Review: Miami has the contemporary music festival it deserves with New Music Miami ISCM Festival

Written By Nevena Stanić Kovačević
January 29, 2020 at 3:05 PM

Mari-Liis Pakk (violin), Jason Calloway (cello) and Jacob Sudol (composer) at the first in a series of concerts presented as part of the New Music Miami ISCM Festival (NMMF). (Photo courtesy of Orlando Jacinto Garcia)

Is music really a universal language? Can it really communicate with everybody? Would most musicians in your surroundings agree with your opinion? These questions have been the subject of much discussion in media, academia – and in concert halls.

On Jan. 15, in a small-but-well-visited hall of Florida International University’s Miami Beach Urban Studios, Bolivian guest composer Edgar Alandia led a discussion on the universality of music and the different meanings it can evoke in its listeners.

His conclusion: Music does not communicate, but rather it provokes.

The lecture was an introduction to the first in a series of concerts presented as part of the New Music Miami ISCM Festival (NMMF).

In its third decade of existence, the festival has featured the latest contemporary works to diverse audiences, and it has migrated from the Wertheim Performing Arts Center in FIU’s downtown Miami campus to much smaller spaces. One would think the festival’s turn to alternative venues and galleries happened in reference to American mid-century experimental music that cultivated selected audiences. In any respect, this festival specifically nurtures new music with versatile dynamic nuances that require special acoustic conditions.

The first in the series of concerts presented chamber and solo music from North and South America in collaboration with FIU’s NODUS Ensemble. The concert opener was “Anton” by Chilean composer Boris Alvarado. NODUS violinists Mari-Liis Pakk, Avi Nagin and Misha Vitenson intently performed this piece with sordined dynamics, a warm timbre and a delicate, one-motif conversation between the performers.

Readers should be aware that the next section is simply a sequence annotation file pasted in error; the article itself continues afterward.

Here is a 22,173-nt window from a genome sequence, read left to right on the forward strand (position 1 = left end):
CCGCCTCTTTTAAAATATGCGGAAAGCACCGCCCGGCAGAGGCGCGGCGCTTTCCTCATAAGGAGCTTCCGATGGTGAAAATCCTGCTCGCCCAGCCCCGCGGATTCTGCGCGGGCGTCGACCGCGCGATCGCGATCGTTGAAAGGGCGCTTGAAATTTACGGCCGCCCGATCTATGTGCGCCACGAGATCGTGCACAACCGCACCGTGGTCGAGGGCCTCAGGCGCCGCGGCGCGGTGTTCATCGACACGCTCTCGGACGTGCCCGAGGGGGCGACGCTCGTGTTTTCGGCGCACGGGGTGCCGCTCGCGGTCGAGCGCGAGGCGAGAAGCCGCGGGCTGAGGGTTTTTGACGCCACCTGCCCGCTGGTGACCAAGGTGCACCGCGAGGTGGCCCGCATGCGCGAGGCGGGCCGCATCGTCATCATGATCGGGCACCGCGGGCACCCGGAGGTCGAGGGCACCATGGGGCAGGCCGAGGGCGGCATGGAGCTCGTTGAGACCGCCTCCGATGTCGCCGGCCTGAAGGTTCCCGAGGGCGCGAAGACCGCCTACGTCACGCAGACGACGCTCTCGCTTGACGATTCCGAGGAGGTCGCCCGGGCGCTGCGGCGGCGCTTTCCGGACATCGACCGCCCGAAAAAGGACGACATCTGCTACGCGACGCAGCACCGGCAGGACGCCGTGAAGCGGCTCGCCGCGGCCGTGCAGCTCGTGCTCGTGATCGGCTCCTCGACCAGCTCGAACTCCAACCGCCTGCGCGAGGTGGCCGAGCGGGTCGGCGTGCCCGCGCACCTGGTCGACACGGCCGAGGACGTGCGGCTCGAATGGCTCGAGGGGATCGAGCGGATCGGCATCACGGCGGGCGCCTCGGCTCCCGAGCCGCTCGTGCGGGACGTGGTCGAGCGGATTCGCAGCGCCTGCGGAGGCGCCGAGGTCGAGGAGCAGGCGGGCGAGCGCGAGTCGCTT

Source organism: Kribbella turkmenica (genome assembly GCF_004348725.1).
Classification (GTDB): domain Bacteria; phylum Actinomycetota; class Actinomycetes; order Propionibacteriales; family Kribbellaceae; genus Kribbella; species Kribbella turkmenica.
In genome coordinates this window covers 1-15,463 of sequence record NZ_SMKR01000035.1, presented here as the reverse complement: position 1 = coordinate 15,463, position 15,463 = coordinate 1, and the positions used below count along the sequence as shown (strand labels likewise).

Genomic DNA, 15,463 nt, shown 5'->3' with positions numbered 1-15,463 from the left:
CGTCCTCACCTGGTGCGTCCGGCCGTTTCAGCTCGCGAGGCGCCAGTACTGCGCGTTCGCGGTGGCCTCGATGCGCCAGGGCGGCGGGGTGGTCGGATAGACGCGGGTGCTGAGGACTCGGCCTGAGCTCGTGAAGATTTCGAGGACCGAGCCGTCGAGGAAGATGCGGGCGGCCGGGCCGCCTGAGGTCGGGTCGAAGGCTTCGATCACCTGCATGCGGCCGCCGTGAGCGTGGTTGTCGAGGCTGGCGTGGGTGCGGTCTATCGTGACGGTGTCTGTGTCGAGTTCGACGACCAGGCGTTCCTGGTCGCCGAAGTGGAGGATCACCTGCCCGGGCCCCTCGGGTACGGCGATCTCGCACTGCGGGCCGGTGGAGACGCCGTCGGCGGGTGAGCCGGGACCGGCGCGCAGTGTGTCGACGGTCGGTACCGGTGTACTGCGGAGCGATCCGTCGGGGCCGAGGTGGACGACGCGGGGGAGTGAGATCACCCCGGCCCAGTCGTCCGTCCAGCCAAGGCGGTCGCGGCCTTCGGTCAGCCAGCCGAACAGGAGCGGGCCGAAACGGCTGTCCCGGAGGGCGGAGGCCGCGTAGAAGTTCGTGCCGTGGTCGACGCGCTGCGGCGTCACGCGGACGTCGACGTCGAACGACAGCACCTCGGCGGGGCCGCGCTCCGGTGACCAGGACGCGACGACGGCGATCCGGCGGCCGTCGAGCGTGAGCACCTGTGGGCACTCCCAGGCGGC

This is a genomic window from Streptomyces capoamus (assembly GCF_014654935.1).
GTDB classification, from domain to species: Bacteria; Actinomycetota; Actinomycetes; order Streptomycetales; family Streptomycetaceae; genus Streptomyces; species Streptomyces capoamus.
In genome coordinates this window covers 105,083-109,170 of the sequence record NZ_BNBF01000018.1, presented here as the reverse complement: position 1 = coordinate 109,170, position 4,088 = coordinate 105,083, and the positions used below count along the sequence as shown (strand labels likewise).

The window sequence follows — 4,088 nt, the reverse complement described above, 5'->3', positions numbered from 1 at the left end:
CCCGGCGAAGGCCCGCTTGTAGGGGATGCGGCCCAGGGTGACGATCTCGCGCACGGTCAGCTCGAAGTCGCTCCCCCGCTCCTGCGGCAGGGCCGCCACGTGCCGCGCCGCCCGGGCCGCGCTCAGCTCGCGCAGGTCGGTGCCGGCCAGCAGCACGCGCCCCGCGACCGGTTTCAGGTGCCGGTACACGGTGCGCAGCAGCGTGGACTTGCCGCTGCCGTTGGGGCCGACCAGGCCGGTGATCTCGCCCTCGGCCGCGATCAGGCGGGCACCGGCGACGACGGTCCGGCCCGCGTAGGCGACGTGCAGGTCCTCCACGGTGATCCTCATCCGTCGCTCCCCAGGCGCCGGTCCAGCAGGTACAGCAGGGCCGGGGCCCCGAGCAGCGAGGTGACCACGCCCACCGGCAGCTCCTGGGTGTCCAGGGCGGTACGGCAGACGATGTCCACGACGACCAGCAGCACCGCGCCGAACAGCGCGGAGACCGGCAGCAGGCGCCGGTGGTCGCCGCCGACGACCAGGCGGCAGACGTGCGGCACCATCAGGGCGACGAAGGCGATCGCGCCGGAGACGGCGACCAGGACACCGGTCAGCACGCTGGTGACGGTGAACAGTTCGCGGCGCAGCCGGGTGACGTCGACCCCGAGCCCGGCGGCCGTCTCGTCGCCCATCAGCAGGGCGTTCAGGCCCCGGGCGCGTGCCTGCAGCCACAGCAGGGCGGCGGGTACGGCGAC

“Still Remains” by Alandia followed, with a similar character and the concept of a soft-yet-engaged sound. Jason Calloway on cello emphasized all the important elements of the hidden counterpoint in this piece. Nothing musically provocative about this piece stood out, but it communicated with the audience through diverse intervals and dynamics. As Alandia stated, the title should not suggest any meaning or interpretation. So, let us leave it there.

Florida International University composer-in-residence Orlando Jacinto Garcia is also director of the New Music Miami ISCM Festival. (Photo courtesy of FIU School of Music)

Pakk joined Calloway on stage for the performance of “wind in the desert” by FIU’s own, Jacob Sudol. The connections between the lower-case title and the music are, unlike in the previous piece, tightly related. There were no melodic ups and downs but rather steady and long sounds in slow crescendos and decrescendos.